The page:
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Pilots utilize the Distance Measuring Equipment (DME), a radio navigation tool, to calculate their aircraft’s slant range from a ground station.
The ground-based DME reacts with a response pulse signal after receiving a pulse signal from the DME avionics in an aircraft.
Radio navigation technology known as distance measuring equipment (DME) uses timing to determine the propagation delay of radio signals in the frequency range between 960 and 1215 megahertz to determine the slant range (distance) between an aircraft and a base station (MHz).
The global aircraft distance measuring equipment market accounted for $XX Billion in 2021 and is anticipated to reach $XX Billion by 2030, registering a CAGR of XX% from 2022 to 2030.
The Federal Aviation Administration (FAA) has recently awarded a contract to Selex ES Inc., a subsidiary of Leonardo that develops surveillance, en route navigation, and precision approach and landing systems, to continue developing distance measuring equipment in the United States (DME).
The agreement features two one-year option periods in addition to a one-year base period. Selex ES anticipates supplying the National Airspace System with more than 200 DMEs in addition to the prior FAA Selex ES DME contract .
Program management, systems engineering, design, development, testing, system assessment, training, manufacturing, Interim Contractor Depot Logistics Support (ICDLS), and site implementation are all included in the contract’s scope.
The DME system will provide a contemporary system that adheres with current FAA security standards, assisting the FAA in raising the operational availability and performance of the NAS.
Selex ES is the leading provider of DMEs in the world, having supplied more than 1200 DME systems to important clients in 25 years.
The Scottsdale, Arizona-based producer of test and monitoring equipment, Viavi Solutions, unveiled its brand-new AVX-10K flight line test set. The AVX-10K can report and transfer testing results and data through USB, Ethernet, and wireless, is compatible with Android and iOS devices, and features a digital touchscreen interface.
Very high frequency (VHF) radios, devices for measuring distances, and ADS-B Out transponders are just a few of the communications, navigation, and surveillance systems that can be tested with the AVX-10K. The DME 500, a fifth-generation piece of distance measurement equipment (DME) from Thales that is compatible with current onboard receivers, is about to make its debut.
An unmanned air system calibration flight is compatible with the DME 500. For the purposes of parameter checking and health monitoring, it can transmit enough data. Calibration can also be done immediately. The DME 500’s maintainability features include enhanced dependability, a smaller line of replacement modules, and a 20–30% reduction in power usage. It can live in the same shelter as a more aged DME.
At Raja Bhoj Airport, two new Doppler Very High-Frequency Omni Range (DVOR) and Distance Measuring Equipment (DME) were put into service as part of an improvement. With the new method, flights will always arrive safely and on time, even in challenging weather.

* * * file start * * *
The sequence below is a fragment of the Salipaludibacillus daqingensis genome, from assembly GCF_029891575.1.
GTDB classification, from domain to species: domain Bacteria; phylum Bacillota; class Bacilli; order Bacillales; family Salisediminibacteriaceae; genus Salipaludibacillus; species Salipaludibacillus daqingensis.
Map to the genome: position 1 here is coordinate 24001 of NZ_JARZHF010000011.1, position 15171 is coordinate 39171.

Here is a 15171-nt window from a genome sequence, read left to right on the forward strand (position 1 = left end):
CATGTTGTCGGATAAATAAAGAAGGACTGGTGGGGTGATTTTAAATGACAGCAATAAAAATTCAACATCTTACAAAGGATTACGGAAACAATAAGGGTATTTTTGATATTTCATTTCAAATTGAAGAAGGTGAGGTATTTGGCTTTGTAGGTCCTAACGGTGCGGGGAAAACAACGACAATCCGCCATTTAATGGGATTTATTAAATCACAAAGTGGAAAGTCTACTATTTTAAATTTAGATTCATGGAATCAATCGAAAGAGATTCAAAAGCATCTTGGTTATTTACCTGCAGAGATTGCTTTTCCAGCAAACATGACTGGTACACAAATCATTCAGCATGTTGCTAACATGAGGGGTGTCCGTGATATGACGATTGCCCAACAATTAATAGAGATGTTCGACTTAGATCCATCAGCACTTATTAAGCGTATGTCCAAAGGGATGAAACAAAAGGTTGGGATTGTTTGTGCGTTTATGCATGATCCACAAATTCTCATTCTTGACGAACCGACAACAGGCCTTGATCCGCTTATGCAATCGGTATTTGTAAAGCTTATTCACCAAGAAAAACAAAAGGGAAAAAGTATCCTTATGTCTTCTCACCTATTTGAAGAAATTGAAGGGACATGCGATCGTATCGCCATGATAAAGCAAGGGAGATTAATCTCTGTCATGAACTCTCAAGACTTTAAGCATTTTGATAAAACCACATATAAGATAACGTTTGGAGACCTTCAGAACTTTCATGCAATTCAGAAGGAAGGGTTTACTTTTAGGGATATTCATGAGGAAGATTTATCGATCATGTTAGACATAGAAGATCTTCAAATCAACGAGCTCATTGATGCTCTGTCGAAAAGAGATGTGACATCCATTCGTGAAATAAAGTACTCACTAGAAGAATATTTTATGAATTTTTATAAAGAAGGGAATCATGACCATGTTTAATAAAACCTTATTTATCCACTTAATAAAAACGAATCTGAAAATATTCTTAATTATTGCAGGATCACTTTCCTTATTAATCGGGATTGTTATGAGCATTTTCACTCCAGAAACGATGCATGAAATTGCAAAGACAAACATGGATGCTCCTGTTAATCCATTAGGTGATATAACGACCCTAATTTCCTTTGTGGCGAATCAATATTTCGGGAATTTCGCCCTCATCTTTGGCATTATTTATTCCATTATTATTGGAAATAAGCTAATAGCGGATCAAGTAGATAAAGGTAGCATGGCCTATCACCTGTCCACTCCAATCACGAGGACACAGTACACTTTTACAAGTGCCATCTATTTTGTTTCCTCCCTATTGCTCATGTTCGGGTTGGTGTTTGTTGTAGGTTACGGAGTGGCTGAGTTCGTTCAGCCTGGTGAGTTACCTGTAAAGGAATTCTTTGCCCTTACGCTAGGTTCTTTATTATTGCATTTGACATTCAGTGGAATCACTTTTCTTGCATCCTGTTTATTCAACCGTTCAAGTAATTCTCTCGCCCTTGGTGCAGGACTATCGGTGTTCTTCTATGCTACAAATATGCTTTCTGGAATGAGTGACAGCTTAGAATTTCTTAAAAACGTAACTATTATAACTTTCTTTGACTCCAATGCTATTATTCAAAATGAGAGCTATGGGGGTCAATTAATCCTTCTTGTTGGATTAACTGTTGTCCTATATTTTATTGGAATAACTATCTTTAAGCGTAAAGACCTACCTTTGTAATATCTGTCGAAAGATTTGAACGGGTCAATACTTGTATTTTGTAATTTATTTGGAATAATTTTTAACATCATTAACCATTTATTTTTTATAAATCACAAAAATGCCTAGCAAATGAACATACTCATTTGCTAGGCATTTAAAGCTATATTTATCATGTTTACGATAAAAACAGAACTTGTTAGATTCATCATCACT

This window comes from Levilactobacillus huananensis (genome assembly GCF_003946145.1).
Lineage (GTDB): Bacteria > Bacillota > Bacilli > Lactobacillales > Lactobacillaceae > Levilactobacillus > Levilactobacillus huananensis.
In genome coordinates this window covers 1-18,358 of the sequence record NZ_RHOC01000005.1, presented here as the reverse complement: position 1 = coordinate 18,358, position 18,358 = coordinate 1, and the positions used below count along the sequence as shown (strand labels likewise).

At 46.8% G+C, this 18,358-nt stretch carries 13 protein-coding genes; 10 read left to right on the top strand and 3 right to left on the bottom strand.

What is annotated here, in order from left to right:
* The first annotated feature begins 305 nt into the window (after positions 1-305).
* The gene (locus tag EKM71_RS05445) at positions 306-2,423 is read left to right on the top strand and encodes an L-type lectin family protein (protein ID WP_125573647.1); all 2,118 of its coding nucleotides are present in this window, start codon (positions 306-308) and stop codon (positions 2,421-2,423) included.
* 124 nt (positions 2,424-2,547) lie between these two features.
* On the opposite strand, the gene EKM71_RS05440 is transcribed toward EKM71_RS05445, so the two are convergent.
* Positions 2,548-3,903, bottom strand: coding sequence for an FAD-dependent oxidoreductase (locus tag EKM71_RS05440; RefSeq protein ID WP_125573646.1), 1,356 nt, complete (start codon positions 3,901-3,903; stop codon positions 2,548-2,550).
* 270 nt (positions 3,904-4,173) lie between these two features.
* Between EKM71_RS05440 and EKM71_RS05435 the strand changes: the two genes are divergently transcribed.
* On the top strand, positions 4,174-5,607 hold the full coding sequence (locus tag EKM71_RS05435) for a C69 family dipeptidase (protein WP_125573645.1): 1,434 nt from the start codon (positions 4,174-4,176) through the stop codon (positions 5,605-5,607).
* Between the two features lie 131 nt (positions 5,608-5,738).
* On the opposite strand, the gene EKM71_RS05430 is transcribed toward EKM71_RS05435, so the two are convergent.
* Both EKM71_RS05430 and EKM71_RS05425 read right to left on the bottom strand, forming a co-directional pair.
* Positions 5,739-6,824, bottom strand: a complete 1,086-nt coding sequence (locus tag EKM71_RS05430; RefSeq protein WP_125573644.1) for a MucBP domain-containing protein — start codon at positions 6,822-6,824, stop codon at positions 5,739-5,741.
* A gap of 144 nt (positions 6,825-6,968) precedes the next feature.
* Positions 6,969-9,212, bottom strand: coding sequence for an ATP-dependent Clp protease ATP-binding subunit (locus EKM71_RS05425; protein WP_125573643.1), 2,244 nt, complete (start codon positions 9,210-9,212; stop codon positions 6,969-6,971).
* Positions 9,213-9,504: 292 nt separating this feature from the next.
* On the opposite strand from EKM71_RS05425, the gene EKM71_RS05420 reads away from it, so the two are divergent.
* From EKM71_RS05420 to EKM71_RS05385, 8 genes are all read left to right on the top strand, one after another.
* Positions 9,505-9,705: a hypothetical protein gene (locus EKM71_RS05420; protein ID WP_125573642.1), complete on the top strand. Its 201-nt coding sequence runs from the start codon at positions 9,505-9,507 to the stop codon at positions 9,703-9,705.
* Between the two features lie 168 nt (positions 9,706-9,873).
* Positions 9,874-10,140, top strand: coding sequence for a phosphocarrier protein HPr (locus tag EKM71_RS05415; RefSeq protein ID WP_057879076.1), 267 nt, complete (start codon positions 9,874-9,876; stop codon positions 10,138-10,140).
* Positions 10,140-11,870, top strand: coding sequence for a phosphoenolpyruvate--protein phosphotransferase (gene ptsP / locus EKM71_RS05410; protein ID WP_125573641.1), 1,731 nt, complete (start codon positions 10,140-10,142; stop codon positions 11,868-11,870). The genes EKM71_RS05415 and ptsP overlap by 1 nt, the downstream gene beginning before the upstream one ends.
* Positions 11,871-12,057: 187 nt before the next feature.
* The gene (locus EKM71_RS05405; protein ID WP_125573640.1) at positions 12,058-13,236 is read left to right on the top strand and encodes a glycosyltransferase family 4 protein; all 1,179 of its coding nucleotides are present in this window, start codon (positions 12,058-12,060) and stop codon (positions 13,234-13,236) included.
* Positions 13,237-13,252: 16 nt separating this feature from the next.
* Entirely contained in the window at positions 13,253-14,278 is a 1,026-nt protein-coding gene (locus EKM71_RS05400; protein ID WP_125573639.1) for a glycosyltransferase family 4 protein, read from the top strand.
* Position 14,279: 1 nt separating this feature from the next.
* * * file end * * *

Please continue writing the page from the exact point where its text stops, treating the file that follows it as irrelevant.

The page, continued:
An aircraft’s position and heading in relation to its destination are determined with the use of the short- to medium-range radio navigation system known as DVOR. The slant rate between an aircraft and a ground station is measured using radio navigation technology called DME. When both are utilised together, the angle and slant distance of the aircraft with respect to the ground station are determined.
The outdated GCLE DVOR 755 and GCLE DME 753 system that was in place at the airport in Bhopal has been removed from service since it has reached the end of its useful life. Both the new DVOR equipment (South Korean), the model MOPIENS MARU 220 and HPDME equipment (Canadian), and the model: INTELCAN SKYNAV N9040 are state-of-the-art devices with cutting-edge technology that offer more precise and improved en-route guidance to aircraft for more than 200NM, or roughly 370 km.
The Bhopal airport handles both domestic and international traffic, and DVOR and DME are essential to the routing of both international and domestic flights since they transmit angle and distance information to in-flight aircraft. Here, the pilot can precisely pinpoint its location.
The ground-based DME receives a pulse signal from the DME avionics in an aircraft and responds with an answer pulse signal. The receiver in the aircraft determines the slant range distance by measuring the interval between the sent and received pulses.
Inertial navigation system (INS) measurements of location, velocity, and wind are updated using data from the aircraft distance-measuring equipment (DME). DME has been documented in numerous research datasets and is trustworthy and extremely accurate.
The DME’s main drawback is that it can only be used for land-based navigation. Pilots rely less on DME due to the emergence of the global positioning system (GPS). DME might be required, though, when they fly at great altitudes. Additionally, businesses are releasing new items with greater precision, which is anticipated to market growth.
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